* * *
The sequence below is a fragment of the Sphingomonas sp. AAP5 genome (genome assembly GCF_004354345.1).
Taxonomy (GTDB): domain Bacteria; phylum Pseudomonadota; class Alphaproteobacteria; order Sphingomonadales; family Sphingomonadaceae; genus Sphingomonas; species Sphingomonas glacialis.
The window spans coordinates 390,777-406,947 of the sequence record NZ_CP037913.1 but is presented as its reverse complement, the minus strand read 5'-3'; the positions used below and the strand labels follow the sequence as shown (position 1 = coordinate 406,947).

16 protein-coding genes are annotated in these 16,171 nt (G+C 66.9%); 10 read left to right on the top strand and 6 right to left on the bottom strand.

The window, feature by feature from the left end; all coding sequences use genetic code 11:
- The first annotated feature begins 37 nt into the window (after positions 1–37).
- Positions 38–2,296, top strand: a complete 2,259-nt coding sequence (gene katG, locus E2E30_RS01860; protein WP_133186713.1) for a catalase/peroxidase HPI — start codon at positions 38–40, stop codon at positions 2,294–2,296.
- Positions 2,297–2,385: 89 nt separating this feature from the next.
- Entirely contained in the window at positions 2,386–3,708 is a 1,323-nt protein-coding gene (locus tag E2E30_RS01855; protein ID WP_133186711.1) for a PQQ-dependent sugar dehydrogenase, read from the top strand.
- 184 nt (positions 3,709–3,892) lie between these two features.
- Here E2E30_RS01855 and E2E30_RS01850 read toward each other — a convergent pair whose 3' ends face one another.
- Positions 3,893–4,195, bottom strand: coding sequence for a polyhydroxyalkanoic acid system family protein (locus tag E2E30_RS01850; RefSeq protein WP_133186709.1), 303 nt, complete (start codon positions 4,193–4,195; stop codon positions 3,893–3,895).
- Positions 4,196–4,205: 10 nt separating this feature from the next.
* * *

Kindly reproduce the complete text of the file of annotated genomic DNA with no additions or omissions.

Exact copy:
The sequence below is a fragment of the Sphingomonas sp. AAP5 genome (genome assembly GCF_004354345.1).
Taxonomy (GTDB): domain Bacteria; phylum Pseudomonadota; class Alphaproteobacteria; order Sphingomonadales; family Sphingomonadaceae; genus Sphingomonas; species Sphingomonas glacialis.
The window spans coordinates 390,777-406,947 of the sequence record NZ_CP037913.1 but is presented as its reverse complement, the minus strand read 5'-3'; the positions used below and the strand labels follow the sequence as shown (position 1 = coordinate 406,947).

16 protein-coding genes are annotated in these 16,171 nt (G+C 66.9%); 10 read left to right on the top strand and 6 right to left on the bottom strand.

The window, feature by feature from the left end; all coding sequences use genetic code 11:
- The first annotated feature begins 37 nt into the window (after positions 1–37).
- Positions 38–2,296, top strand: a complete 2,259-nt coding sequence (gene katG, locus E2E30_RS01860; protein WP_133186713.1) for a catalase/peroxidase HPI — start codon at positions 38–40, stop codon at positions 2,294–2,296.
- Positions 2,297–2,385: 89 nt separating this feature from the next.
- Entirely contained in the window at positions 2,386–3,708 is a 1,323-nt protein-coding gene (locus tag E2E30_RS01855; protein ID WP_133186711.1) for a PQQ-dependent sugar dehydrogenase, read from the top strand.
- 184 nt (positions 3,709–3,892) lie between these two features.
- Here E2E30_RS01855 and E2E30_RS01850 read toward each other — a convergent pair whose 3' ends face one another.
- Positions 3,893–4,195, bottom strand: coding sequence for a polyhydroxyalkanoic acid system family protein (locus tag E2E30_RS01850; RefSeq protein WP_133186709.1), 303 nt, complete (start codon positions 4,193–4,195; stop codon positions 3,893–3,895).
- Positions 4,196–4,205: 10 nt separating this feature from the next.